anybox-odoo-host

Warning

This 2.x version is the Debian 8 (Jessie) version. It does not provide an automatic upgrade path from the 1.x versions (meant for Debian ≤ 7).

Introduction

anybox-odoo-host is a package for the Debian GNU/Linux distribution that provides a standardized structure and utilities to host one or several Odoo (formerly OpenERP) instances.

It relies heavily on Anybox’s Odoo and OpenERP recipes. Each instance’s software is expected to be packaged before hand with the recipe’s freeze/extract commands, and provided as single archive file (various formats and download options are supported).

Odoo/OpenERP instances are isolated as system users, and processes are handled as user-level systemd services.

Installation

Supported OpenERP/Odoo versions: 6.0 through 8.0 Supported Debian versions: 8 (Jessie)

The simplest is to hook to Anybox Debian sources and use the following combination:

deb http://apt.anybox.fr/openerp common main
deb http://apt.anybox.fr/openerp anybox contrib
deb http://apt.anybox.fr/openerp anybox-jessie contrib

Packages undergoing evaluation will be uploaded to the testing variants:

deb http://apt.anybox.fr/openerp common main
deb http://apt.anybox.fr/openerp anybox-testing contrib
deb http://apt.anybox.fr/openerp anybox-jessie-testing contrib

Architecture

Here is a example diagram for a server with two Odoo 8 instances, the rightmost one having an additional service (Odoo Connector for Magento).

  • the web front-end (reverse proxy) is optional, and defaults to Nginx. Apache2 is also supported.
  • In the default installation, the PostgreSQL server is local, with client connections through Unix Domain socket (peer authentication), but there is support for remote PostgreSQL servers as well. Any PostgreSQL version for apt.postgresql.org can be used.
  • Database servers can be in high-availability, with PostgreSQL replication (WAL streaming with hot standbies). These setups are supported by helpers and general awareness of upgrade scripts of this possibility
  • each instance has his own system user and a PostgreSQL role, with databases creation rights if the database server is local.
  • Odoo processes are registered and handled as user-level systemd services; you may think of the dashed area as the instance’s systemd or the user slice (CGroup)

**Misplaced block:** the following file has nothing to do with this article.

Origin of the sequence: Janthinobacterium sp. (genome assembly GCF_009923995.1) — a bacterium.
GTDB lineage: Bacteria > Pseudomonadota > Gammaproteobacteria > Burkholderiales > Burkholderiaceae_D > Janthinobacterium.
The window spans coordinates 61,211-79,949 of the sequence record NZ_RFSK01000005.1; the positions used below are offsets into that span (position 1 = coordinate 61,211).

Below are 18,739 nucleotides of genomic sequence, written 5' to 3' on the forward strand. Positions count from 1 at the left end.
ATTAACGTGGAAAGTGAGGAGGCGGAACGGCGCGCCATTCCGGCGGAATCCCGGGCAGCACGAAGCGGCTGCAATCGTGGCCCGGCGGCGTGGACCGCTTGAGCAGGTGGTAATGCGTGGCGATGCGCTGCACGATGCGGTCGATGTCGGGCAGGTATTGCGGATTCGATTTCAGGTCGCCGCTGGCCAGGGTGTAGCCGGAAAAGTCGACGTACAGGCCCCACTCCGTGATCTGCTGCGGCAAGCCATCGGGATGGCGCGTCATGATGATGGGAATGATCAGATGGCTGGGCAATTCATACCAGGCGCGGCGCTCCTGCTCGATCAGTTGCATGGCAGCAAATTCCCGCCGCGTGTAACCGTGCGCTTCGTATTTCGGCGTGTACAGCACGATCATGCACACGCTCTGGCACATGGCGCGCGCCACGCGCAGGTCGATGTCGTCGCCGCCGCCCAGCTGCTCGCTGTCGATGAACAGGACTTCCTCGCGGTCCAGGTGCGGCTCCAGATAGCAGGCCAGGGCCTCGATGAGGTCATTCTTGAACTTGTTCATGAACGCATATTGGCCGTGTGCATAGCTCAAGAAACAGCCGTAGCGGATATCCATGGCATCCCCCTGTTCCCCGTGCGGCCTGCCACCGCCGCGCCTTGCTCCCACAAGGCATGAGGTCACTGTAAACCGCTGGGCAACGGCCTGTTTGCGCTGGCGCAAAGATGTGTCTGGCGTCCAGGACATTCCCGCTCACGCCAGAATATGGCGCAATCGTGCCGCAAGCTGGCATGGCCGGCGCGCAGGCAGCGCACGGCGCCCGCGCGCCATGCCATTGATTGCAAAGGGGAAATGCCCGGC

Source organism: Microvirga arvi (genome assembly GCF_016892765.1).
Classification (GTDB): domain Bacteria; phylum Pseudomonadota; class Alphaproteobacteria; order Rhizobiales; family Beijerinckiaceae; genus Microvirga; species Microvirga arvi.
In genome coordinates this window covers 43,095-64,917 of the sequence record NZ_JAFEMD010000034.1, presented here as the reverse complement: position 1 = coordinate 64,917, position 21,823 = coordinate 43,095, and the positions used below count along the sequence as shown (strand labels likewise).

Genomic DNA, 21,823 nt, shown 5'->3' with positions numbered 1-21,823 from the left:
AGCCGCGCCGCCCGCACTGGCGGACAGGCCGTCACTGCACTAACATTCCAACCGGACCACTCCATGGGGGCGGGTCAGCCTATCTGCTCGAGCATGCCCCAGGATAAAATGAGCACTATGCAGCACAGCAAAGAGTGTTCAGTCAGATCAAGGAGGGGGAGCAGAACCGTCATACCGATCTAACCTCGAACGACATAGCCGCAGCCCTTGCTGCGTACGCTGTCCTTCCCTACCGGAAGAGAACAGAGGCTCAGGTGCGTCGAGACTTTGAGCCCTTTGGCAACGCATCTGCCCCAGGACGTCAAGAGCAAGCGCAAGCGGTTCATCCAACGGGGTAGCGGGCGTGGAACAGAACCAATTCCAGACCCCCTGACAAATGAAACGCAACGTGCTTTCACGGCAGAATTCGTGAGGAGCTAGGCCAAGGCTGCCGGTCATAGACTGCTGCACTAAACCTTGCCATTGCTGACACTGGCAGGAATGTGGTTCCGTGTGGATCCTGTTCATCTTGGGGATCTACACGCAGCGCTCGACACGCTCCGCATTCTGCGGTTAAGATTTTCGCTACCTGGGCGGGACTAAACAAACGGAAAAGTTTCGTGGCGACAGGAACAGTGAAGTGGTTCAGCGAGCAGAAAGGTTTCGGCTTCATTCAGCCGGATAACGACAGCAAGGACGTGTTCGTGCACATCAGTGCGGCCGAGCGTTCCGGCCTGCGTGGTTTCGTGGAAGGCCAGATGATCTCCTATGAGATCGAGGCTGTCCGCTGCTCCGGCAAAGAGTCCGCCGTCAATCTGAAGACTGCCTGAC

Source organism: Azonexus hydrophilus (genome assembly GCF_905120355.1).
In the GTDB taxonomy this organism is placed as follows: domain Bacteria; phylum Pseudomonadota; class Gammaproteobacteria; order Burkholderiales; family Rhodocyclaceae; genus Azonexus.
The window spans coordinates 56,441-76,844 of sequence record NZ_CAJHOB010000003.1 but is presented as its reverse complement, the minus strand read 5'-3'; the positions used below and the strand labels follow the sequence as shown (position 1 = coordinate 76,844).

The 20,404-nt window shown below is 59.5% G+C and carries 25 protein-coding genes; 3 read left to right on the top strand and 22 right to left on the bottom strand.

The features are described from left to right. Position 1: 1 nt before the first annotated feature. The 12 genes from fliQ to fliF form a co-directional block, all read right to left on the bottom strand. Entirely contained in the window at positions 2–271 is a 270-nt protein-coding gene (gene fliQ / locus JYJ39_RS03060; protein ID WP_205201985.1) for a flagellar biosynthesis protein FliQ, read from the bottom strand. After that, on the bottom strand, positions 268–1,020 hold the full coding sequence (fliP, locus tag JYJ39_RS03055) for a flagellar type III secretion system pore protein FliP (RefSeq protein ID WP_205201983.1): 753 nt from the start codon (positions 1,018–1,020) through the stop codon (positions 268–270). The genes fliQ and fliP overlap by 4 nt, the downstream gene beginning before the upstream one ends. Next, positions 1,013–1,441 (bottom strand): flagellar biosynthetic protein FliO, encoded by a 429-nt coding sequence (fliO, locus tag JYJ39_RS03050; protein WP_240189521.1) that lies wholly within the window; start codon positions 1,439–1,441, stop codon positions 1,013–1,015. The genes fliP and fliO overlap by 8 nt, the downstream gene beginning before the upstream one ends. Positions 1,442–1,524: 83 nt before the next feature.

• Each buildout produces the running and upgrade commands that gets referenced as services.
  • The templating system allows to handle more complex cases such as the other.service in the diagram (just a silly naming example) easily.
  • Nothing that you can read in the diagram is hardcoded, everything is configurable, with help from the installation commmands. The latter provide a starting point that is intended to be managed afterwards by the system administrators, with their tools of choice.

Commands

All commands related to this package are prefixed with anybox-, to avoid overlapping with other tools we would not be aware of.

Most are written in Python and accept the --help argument:

anybox-odoo-deploy --help

Most of conventions and coincidences are nothing but default values for the numerous options. These default values can also be specified in a system-wide configuration file <aoh_conffiles_main>.

Note

According to the general Debian conventions, some scripts are located in /usr/sbin. Especially if only root can launch them.

Frequent commands

userctl/anybox-odoo-instancectl:

Manage instance services, to be executed as the instance system user.

On most systems it can be spelled simply userctl, but the full unambiguous name is actually anybox-odoo-instancectl.

See its separate man page.

For details on Odoo services organisation, see also User-level services and target (part of anybox-odoo-deploy man page).

anybox-odoo-deploy:

The main deployment workhorse. Downloads, extracts, installs buildout archives and create/upgrade databases. In this Jessie version, it also initiates the instance’s services and start/stop them as needed.

See its separate man page for explanations.

anybox-odoo-ls-instances:
Useful introspection script with configurable output. Produces more info if run as root (notably, instances ports).
service postgresql (Debian standard):
monitor a local PostgreSQL. Use reload to apply configuration change(s) without taking risks: most of postgresql.conf and pg_hba.conf settings can be changed with a simple reload. Other settings are described in the comments

Instance initialisation commands

Without being rare these commands are meant to be executed only one time for each project.

anybox-odoo-add-instance-user:
create the system user and the PostgreSQL role for an instance. Also takes care of systemd initializations.
anybox-odoo-vhost-init:
create a reverse proxy for an instance in a local general purpose web server. Takes care of certificates for HTTPS.

Rare or automatic commands

anybox-odoo-rm-instance:
it can be useful sometimes. Don’t worry: there are lots of confirmation steps.
anybox-odoo-allctl:
used to stop/start all Odoo instances in one shot